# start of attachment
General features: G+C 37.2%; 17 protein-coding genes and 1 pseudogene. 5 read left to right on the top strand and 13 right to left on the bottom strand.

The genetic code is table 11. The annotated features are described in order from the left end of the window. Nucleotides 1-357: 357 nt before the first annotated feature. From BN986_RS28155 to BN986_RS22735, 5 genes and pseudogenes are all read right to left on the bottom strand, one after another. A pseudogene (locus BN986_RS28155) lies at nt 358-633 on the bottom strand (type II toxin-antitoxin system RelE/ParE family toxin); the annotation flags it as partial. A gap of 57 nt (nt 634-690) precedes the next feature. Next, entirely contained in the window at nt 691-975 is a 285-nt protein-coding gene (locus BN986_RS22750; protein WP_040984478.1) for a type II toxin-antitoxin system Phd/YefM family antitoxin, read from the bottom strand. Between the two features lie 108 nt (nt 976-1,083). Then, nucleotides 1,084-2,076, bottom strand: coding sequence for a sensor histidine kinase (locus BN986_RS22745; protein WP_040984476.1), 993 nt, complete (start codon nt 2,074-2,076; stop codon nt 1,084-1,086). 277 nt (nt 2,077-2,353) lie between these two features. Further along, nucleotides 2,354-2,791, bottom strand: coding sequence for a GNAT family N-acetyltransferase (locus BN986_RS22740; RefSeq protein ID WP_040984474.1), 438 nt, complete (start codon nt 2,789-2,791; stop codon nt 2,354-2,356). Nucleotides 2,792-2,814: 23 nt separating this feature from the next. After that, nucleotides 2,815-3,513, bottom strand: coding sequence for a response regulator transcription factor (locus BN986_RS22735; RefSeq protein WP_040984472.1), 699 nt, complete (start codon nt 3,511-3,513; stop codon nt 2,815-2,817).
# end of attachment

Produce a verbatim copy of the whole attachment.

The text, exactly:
General features: G+C 37.2%; 17 protein-coding genes and 1 pseudogene. 5 read left to right on the top strand and 13 right to left on the bottom strand.

The genetic code is table 11. The annotated features are described in order from the left end of the window. Nucleotides 1-357: 357 nt before the first annotated feature. From BN986_RS28155 to BN986_RS22735, 5 genes and pseudogenes are all read right to left on the bottom strand, one after another. A pseudogene (locus BN986_RS28155) lies at nt 358-633 on the bottom strand (type II toxin-antitoxin system RelE/ParE family toxin); the annotation flags it as partial. A gap of 57 nt (nt 634-690) precedes the next feature. Next, entirely contained in the window at nt 691-975 is a 285-nt protein-coding gene (locus BN986_RS22750; protein WP_040984478.1) for a type II toxin-antitoxin system Phd/YefM family antitoxin, read from the bottom strand. Between the two features lie 108 nt (nt 976-1,083). Then, nucleotides 1,084-2,076, bottom strand: coding sequence for a sensor histidine kinase (locus BN986_RS22745; protein WP_040984476.1), 993 nt, complete (start codon nt 2,074-2,076; stop codon nt 1,084-1,086). 277 nt (nt 2,077-2,353) lie between these two features. Further along, nucleotides 2,354-2,791, bottom strand: coding sequence for a GNAT family N-acetyltransferase (locus BN986_RS22740; RefSeq protein ID WP_040984474.1), 438 nt, complete (start codon nt 2,789-2,791; stop codon nt 2,354-2,356). Nucleotides 2,792-2,814: 23 nt separating this feature from the next. After that, nucleotides 2,815-3,513, bottom strand: coding sequence for a response regulator transcription factor (locus BN986_RS22735; RefSeq protein WP_040984472.1), 699 nt, complete (start codon nt 3,511-3,513; stop codon nt 2,815-2,817).